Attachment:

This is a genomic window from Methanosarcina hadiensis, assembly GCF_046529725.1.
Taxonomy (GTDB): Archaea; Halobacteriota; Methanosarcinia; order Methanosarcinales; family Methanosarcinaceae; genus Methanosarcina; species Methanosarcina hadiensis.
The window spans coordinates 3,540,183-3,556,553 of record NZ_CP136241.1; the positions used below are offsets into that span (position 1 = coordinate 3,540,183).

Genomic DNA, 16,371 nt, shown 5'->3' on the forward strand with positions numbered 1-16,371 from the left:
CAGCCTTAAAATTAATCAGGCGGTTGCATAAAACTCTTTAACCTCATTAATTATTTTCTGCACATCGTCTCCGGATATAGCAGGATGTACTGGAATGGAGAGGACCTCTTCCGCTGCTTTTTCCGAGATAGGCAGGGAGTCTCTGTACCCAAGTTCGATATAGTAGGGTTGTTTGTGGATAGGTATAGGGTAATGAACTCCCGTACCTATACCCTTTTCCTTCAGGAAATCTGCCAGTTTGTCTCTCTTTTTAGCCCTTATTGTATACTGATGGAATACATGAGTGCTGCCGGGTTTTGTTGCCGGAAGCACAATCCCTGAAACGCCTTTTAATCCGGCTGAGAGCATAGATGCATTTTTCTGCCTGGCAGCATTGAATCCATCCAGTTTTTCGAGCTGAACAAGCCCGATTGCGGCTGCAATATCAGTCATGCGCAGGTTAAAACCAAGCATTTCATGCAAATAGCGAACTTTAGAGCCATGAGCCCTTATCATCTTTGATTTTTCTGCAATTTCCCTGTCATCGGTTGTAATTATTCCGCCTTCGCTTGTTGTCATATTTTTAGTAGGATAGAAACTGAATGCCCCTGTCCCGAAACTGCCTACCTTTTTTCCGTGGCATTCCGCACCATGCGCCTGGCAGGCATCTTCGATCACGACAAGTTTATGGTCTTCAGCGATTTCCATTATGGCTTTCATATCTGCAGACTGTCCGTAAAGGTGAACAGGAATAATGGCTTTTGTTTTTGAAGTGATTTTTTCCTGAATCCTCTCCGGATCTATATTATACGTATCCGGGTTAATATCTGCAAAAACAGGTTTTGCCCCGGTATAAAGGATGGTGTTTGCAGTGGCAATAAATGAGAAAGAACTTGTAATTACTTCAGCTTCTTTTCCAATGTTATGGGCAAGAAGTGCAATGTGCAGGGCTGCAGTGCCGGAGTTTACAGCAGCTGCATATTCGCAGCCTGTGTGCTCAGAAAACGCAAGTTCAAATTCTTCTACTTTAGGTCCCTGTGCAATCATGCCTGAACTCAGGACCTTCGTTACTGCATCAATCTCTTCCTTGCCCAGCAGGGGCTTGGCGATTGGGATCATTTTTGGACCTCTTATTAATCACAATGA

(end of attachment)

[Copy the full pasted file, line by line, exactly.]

This is a genomic window from Methanosarcina hadiensis, assembly GCF_046529725.1.
Taxonomy (GTDB): Archaea; Halobacteriota; Methanosarcinia; order Methanosarcinales; family Methanosarcinaceae; genus Methanosarcina; species Methanosarcina hadiensis.
The window spans coordinates 3,540,183-3,556,553 of record NZ_CP136241.1; the positions used below are offsets into that span (position 1 = coordinate 3,540,183).

Genomic DNA, 16,371 nt, shown 5'->3' on the forward strand with positions numbered 1-16,371 from the left:
CAGCCTTAAAATTAATCAGGCGGTTGCATAAAACTCTTTAACCTCATTAATTATTTTCTGCACATCGTCTCCGGATATAGCAGGATGTACTGGAATGGAGAGGACCTCTTCCGCTGCTTTTTCCGAGATAGGCAGGGAGTCTCTGTACCCAAGTTCGATATAGTAGGGTTGTTTGTGGATAGGTATAGGGTAATGAACTCCCGTACCTATACCCTTTTCCTTCAGGAAATCTGCCAGTTTGTCTCTCTTTTTAGCCCTTATTGTATACTGATGGAATACATGAGTGCTGCCGGGTTTTGTTGCCGGAAGCACAATCCCTGAAACGCCTTTTAATCCGGCTGAGAGCATAGATGCATTTTTCTGCCTGGCAGCATTGAATCCATCCAGTTTTTCGAGCTGAACAAGCCCGATTGCGGCTGCAATATCAGTCATGCGCAGGTTAAAACCAAGCATTTCATGCAAATAGCGAACTTTAGAGCCATGAGCCCTTATCATCTTTGATTTTTCTGCAATTTCCCTGTCATCGGTTGTAATTATTCCGCCTTCGCTTGTTGTCATATTTTTAGTAGGATAGAAACTGAATGCCCCTGTCCCGAAACTGCCTACCTTTTTTCCGTGGCATTCCGCACCATGCGCCTGGCAGGCATCTTCGATCACGACAAGTTTATGGTCTTCAGCGATTTCCATTATGGCTTTCATATCTGCAGACTGTCCGTAAAGGTGAACAGGAATAATGGCTTTTGTTTTTGAAGTGATTTTTTCCTGAATCCTCTCCGGATCTATATTATACGTATCCGGGTTAATATCTGCAAAAACAGGTTTTGCCCCGGTATAAAGGATGGTGTTTGCAGTGGCAATAAATGAGAAAGAACTTGTAATTACTTCAGCTTCTTTTCCAATGTTATGGGCAAGAAGTGCAATGTGCAGGGCTGCAGTGCCGGAGTTTACAGCAGCTGCATATTCGCAGCCTGTGTGCTCAGAAAACGCAAGTTCAAATTCTTCTACTTTAGGTCCCTGTGCAATCATGCCTGAACTCAGGACCTTCGTTACTGCATCAATCTCTTCCTTGCCCAGCAGGGGCTTGGCGATTGGGATCATTTTTGGACCTCTTATTAATCACAATGA